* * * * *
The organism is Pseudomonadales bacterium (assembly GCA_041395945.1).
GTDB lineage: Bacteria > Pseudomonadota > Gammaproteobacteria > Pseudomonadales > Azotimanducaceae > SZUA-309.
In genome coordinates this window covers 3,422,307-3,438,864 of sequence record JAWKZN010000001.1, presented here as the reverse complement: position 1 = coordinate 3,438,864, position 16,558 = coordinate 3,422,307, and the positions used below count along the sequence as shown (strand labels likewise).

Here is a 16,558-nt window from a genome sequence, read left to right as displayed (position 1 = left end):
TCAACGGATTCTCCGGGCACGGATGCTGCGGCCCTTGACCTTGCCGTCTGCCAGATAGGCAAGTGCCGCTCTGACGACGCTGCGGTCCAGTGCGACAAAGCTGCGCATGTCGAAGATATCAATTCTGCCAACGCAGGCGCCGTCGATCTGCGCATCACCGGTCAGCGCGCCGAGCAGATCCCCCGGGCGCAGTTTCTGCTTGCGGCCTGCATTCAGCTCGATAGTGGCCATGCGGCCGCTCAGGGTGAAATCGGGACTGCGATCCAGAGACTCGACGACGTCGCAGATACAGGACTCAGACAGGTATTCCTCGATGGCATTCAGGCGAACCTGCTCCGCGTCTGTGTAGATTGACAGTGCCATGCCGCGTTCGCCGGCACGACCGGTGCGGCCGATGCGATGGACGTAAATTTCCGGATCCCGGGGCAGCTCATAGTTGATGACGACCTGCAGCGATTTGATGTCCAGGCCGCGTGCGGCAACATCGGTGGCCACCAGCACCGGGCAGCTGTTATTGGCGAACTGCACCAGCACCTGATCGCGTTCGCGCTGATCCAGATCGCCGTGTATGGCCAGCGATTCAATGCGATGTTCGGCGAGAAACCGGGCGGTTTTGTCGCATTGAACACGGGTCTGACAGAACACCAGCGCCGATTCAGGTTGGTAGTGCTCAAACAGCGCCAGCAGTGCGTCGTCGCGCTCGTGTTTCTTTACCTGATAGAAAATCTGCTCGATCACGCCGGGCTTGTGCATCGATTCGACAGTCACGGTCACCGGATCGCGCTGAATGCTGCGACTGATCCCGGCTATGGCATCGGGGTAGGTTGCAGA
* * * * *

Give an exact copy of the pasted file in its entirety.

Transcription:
The organism is Pseudomonadales bacterium (assembly GCA_041395945.1).
GTDB lineage: Bacteria > Pseudomonadota > Gammaproteobacteria > Pseudomonadales > Azotimanducaceae > SZUA-309.
In genome coordinates this window covers 3,422,307-3,438,864 of sequence record JAWKZN010000001.1, presented here as the reverse complement: position 1 = coordinate 3,438,864, position 16,558 = coordinate 3,422,307, and the positions used below count along the sequence as shown (strand labels likewise).

Here is a 16,558-nt window from a genome sequence, read left to right as displayed (position 1 = left end):
TCAACGGATTCTCCGGGCACGGATGCTGCGGCCCTTGACCTTGCCGTCTGCCAGATAGGCAAGTGCCGCTCTGACGACGCTGCGGTCCAGTGCGACAAAGCTGCGCATGTCGAAGATATCAATTCTGCCAACGCAGGCGCCGTCGATCTGCGCATCACCGGTCAGCGCGCCGAGCAGATCCCCCGGGCGCAGTTTCTGCTTGCGGCCTGCATTCAGCTCGATAGTGGCCATGCGGCCGCTCAGGGTGAAATCGGGACTGCGATCCAGAGACTCGACGACGTCGCAGATACAGGACTCAGACAGGTATTCCTCGATGGCATTCAGGCGAACCTGCTCCGCGTCTGTGTAGATTGACAGTGCCATGCCGCGTTCGCCGGCACGACCGGTGCGGCCGATGCGATGGACGTAAATTTCCGGATCCCGGGGCAGCTCATAGTTGATGACGACCTGCAGCGATTTGATGTCCAGGCCGCGTGCGGCAACATCGGTGGCCACCAGCACCGGGCAGCTGTTATTGGCGAACTGCACCAGCACCTGATCGCGTTCGCGCTGATCCAGATCGCCGTGTATGGCCAGCGATTCAATGCGATGTTCGGCGAGAAACCGGGCGGTTTTGTCGCATTGAACACGGGTCTGACAGAACACCAGCGCCGATTCAGGTTGGTAGTGCTCAAACAGCGCCAGCAGTGCGTCGTCGCGCTCGTGTTTCTTTACCTGATAGAAAATCTGCTCGATCACGCCGGGCTTGTGCATCGATTCGACAGTCACGGTCACCGGATCGCGCTGAATGCTGCGACTGATCCCGGCTATGGCATCGGGGTAGGTTGCAGA